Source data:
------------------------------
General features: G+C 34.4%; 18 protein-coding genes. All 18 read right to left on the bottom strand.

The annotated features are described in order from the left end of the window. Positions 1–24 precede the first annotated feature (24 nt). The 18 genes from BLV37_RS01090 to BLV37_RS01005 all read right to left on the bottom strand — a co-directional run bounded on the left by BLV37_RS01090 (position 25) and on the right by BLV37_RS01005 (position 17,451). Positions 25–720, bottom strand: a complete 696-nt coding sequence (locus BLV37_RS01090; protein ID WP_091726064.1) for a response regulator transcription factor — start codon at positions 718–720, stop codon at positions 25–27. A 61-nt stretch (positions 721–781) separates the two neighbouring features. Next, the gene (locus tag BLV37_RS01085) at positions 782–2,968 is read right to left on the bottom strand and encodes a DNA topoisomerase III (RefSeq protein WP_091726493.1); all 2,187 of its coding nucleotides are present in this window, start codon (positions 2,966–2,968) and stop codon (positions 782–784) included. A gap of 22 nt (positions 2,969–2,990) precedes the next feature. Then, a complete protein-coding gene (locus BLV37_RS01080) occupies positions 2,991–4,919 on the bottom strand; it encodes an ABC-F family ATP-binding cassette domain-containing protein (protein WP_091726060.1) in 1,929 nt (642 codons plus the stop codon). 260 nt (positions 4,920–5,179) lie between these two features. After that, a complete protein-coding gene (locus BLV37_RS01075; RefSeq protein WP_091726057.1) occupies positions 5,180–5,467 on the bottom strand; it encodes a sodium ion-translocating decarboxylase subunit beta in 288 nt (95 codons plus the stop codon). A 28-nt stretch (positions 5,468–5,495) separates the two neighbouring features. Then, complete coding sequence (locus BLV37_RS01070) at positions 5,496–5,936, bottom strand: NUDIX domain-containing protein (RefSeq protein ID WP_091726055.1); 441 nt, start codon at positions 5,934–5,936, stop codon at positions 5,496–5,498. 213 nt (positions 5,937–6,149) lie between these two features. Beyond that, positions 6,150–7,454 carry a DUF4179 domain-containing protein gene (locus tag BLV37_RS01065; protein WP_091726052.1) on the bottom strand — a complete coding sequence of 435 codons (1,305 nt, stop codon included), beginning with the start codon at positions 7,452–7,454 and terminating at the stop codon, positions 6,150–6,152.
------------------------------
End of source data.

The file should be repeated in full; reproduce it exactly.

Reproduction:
General features: G+C 34.4%; 18 protein-coding genes. All 18 read right to left on the bottom strand.

The annotated features are described in order from the left end of the window. Positions 1–24 precede the first annotated feature (24 nt). The 18 genes from BLV37_RS01090 to BLV37_RS01005 all read right to left on the bottom strand — a co-directional run bounded on the left by BLV37_RS01090 (position 25) and on the right by BLV37_RS01005 (position 17,451). Positions 25–720, bottom strand: a complete 696-nt coding sequence (locus BLV37_RS01090; protein ID WP_091726064.1) for a response regulator transcription factor — start codon at positions 718–720, stop codon at positions 25–27. A 61-nt stretch (positions 721–781) separates the two neighbouring features. Next, the gene (locus tag BLV37_RS01085) at positions 782–2,968 is read right to left on the bottom strand and encodes a DNA topoisomerase III (RefSeq protein WP_091726493.1); all 2,187 of its coding nucleotides are present in this window, start codon (positions 2,966–2,968) and stop codon (positions 782–784) included. A gap of 22 nt (positions 2,969–2,990) precedes the next feature. Then, a complete protein-coding gene (locus BLV37_RS01080) occupies positions 2,991–4,919 on the bottom strand; it encodes an ABC-F family ATP-binding cassette domain-containing protein (protein WP_091726060.1) in 1,929 nt (642 codons plus the stop codon). 260 nt (positions 4,920–5,179) lie between these two features. After that, a complete protein-coding gene (locus BLV37_RS01075; RefSeq protein WP_091726057.1) occupies positions 5,180–5,467 on the bottom strand; it encodes a sodium ion-translocating decarboxylase subunit beta in 288 nt (95 codons plus the stop codon). A 28-nt stretch (positions 5,468–5,495) separates the two neighbouring features. Then, complete coding sequence (locus BLV37_RS01070) at positions 5,496–5,936, bottom strand: NUDIX domain-containing protein (RefSeq protein ID WP_091726055.1); 441 nt, start codon at positions 5,934–5,936, stop codon at positions 5,496–5,498. 213 nt (positions 5,937–6,149) lie between these two features. Beyond that, positions 6,150–7,454 carry a DUF4179 domain-containing protein gene (locus tag BLV37_RS01065; protein WP_091726052.1) on the bottom strand — a complete coding sequence of 435 codons (1,305 nt, stop codon included), beginning with the start codon at positions 7,452–7,454 and terminating at the stop codon, positions 6,150–6,152.